Food allergies are a pain. Just ask the poor kid on a Singapore Airlines flight who vomited and suffered from swollen eyes after fellow passengers munched on peanuts served onboard. And it’s not like the toddler even ate any of it — he apparently merely inhaled the airborne peanut particles. Thankfully, the three-year-old boy recovered after his parents gave him anti-allergy medication (we shudder to think about what would’ve happened if there was no medicine at hand).
Singapore Airlines is currently reviewing the serving of peanuts on its flights after this incident. After all, being allergic to peanuts is very common in the world of food allergies.
But strangely enough, you can be allergic to peanuts and yet be completely fine chomping on other nut varieties — peanuts, which grow underground, are not the same as tree nuts such as almonds and cashews. So now you know. Here’s a quick look at the peanut-free snacks offered by our national carrier and other airlines.
1. Singapore Airlines
Peanut-free snacks served: Chocolates like Kit Kat and Tim Tam, dried fruit including mangoes and cranberries, potato chips and pretzels.
Stuff to note: Ask for peanut-free snacks and meals 48 hours before departure. A colleague who suffers from severe nut allergies tells us that asking for a nut-free meal isn’t the same as declaring a nut allergy. When she travels on SIA, her nut allergy is noted as part of her passenger profile and the flight crew creates a “two-person radius peanut-free zone” around her. This means that every two passengers in front of, behind, next to, and across from her aren’t served peanuts. From her experience, the nut-safe circle of travellers gets a “warm ham and cheese sandwich or croissant”. Wait, doesn’t that sound way better than peanuts?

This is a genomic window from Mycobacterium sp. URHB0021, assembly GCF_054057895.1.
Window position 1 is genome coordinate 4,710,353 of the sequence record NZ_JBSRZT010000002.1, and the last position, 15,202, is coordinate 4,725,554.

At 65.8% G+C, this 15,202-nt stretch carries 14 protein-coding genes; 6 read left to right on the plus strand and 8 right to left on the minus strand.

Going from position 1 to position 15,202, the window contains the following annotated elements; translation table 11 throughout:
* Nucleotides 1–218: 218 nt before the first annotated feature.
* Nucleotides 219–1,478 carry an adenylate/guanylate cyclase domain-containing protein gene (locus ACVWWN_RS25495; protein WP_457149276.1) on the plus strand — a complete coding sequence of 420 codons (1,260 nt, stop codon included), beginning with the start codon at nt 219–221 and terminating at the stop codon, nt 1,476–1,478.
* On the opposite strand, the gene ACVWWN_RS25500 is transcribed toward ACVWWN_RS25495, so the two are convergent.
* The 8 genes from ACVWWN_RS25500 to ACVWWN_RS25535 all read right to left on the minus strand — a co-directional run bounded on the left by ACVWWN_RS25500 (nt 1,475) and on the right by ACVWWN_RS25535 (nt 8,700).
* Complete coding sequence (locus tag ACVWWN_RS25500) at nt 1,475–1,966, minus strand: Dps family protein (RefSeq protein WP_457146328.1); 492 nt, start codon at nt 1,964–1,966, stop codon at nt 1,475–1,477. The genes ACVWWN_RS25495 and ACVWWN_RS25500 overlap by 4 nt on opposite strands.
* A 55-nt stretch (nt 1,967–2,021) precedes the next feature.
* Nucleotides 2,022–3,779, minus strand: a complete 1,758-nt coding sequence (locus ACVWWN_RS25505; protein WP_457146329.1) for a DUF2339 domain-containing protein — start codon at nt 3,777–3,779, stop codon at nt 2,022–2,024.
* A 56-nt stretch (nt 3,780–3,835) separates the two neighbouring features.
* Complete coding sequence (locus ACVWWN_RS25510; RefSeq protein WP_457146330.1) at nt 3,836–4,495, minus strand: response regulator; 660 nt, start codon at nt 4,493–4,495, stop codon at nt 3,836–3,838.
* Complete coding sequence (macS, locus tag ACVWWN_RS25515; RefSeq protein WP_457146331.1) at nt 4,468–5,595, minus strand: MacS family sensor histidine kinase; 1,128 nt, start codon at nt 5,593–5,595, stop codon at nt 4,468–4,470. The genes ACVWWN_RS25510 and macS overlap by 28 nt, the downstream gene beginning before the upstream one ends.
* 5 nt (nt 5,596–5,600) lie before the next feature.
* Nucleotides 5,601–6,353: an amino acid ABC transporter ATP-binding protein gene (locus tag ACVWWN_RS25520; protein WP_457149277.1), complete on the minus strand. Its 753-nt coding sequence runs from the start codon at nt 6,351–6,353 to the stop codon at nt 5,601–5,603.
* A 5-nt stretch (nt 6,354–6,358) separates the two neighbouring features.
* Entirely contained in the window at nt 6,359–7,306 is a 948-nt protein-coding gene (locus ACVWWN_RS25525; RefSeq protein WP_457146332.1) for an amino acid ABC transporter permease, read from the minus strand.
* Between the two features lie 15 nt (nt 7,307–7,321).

2. British Airways
Peanut-free snacks served: Potato chips, chocolates, scones, and sandwiches.
Stuff to note: Ask for nut-free snacks and meals 24 hours before departure.
Peanut-free snacks served: Instant egg (pre-packaged hard-boiled egg), dried fruits like mandarin orange and peach, cup noodles. FYI: While these snacks don’t contain peanuts, they may have been handled in factories that also process peanuts.
Stuff to note: Ask for nut-free snacks and meals 72 hours before departure.
Airlines with stricter peanut bans
• Air New Zealand
The Kiwi carrier does not serve any peanuts or peanut derivatives. However, its website states that it "cannot guarantee there are no trace elements of peanuts" in its food. It does, however, serve other nut varieties in its meals and as snacks on Business Class flights.
The Aussie airline has reportedly stopped serving peanuts on all its flights and airport lounges since 2007.
Peanuts on planes: yay or nay? Cast your vote here!